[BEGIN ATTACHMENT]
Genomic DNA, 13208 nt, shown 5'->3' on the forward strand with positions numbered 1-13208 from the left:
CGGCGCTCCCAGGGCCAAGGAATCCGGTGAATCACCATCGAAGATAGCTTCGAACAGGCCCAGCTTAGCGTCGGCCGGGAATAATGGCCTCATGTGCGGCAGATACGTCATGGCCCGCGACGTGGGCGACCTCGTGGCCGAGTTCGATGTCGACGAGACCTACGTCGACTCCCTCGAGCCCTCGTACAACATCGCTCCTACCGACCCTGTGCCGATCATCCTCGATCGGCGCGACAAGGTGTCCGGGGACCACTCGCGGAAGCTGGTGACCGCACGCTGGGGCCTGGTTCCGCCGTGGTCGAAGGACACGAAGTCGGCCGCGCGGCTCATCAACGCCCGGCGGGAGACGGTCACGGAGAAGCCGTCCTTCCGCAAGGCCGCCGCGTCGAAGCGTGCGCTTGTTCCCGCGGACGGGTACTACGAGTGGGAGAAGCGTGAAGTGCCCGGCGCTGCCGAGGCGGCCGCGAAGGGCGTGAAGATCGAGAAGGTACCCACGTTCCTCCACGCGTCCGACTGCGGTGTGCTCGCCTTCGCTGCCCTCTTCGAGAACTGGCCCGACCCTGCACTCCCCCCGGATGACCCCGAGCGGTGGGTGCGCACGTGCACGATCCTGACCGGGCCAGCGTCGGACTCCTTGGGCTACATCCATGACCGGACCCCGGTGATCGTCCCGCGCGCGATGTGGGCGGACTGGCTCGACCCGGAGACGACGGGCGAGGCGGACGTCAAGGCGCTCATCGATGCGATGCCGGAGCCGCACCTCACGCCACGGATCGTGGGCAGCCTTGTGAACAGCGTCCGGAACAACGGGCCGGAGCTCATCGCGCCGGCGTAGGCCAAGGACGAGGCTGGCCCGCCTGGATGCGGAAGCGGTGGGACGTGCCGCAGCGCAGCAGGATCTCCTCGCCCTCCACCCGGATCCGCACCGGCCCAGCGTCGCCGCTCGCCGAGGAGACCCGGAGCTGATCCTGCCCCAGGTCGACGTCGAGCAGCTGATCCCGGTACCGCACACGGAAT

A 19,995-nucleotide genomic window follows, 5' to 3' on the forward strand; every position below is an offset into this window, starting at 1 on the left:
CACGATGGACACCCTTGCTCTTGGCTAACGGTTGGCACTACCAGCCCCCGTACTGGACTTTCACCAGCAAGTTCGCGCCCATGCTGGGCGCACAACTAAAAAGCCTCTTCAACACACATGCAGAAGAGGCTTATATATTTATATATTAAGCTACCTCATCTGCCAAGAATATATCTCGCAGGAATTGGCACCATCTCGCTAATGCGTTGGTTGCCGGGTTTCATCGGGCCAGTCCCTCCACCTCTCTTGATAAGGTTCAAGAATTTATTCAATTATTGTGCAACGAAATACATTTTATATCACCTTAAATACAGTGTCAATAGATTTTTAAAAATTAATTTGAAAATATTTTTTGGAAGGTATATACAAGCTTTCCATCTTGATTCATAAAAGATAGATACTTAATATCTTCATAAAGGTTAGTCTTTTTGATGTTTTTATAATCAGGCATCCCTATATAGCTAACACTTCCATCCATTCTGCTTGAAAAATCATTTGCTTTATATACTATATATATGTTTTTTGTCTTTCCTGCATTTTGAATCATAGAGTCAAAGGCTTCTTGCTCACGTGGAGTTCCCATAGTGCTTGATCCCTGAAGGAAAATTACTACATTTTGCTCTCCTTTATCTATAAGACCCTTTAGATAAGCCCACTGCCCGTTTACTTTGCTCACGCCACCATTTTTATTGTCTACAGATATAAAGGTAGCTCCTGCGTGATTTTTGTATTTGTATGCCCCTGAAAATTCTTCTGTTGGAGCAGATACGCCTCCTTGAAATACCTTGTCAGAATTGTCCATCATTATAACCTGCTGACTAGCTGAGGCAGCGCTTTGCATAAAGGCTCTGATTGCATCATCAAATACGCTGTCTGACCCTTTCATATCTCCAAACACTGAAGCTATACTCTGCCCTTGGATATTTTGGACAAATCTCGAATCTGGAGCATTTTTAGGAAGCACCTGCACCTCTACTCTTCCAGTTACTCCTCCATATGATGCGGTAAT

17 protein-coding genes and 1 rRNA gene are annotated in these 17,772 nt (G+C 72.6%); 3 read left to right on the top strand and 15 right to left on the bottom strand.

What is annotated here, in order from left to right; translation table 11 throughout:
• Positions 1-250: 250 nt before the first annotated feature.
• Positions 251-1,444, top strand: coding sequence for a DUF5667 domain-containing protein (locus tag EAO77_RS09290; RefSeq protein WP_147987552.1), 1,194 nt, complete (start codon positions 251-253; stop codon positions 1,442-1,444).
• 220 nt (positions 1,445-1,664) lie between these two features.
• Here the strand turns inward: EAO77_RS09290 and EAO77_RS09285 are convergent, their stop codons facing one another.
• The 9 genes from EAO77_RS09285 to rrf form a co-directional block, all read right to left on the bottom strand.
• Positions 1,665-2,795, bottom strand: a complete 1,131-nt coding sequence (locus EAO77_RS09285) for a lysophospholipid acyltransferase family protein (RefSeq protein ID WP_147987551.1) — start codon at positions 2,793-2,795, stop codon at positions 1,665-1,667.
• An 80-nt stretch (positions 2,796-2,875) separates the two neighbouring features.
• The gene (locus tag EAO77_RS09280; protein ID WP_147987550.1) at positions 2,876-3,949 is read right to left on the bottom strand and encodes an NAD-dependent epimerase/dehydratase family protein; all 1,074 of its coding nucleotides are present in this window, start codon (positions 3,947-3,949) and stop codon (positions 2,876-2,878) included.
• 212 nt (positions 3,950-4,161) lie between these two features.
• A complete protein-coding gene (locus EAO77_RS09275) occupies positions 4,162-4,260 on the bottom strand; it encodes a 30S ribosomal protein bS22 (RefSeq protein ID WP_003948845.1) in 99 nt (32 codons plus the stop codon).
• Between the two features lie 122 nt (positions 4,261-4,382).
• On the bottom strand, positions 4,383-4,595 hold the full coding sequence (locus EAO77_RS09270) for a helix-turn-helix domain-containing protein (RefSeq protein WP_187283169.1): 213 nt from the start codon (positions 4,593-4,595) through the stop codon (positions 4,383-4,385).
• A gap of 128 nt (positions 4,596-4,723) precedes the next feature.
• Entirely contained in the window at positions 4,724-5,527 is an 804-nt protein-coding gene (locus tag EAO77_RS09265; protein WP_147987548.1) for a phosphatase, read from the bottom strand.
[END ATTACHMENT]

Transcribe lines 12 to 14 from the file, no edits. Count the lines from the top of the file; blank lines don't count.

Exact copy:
• Positions 1,665-2,795, bottom strand: a complete 1,131-nt coding sequence (locus EAO77_RS09285) for a lysophospholipid acyltransferase family protein (RefSeq protein ID WP_147987551.1) — start codon at positions 2,793-2,795, stop codon at positions 1,665-1,667.
• An 80-nt stretch (positions 2,796-2,875) separates the two neighbouring features.
• The gene (locus tag EAO77_RS09280; protein ID WP_147987550.1) at positions 2,876-3,949 is read right to left on the bottom strand and encodes an NAD-dependent epimerase/dehydratase family protein; all 1,074 of its coding nucleotides are present in this window, start codon (positions 3,947-3,949) and stop codon (positions 2,876-2,878) included.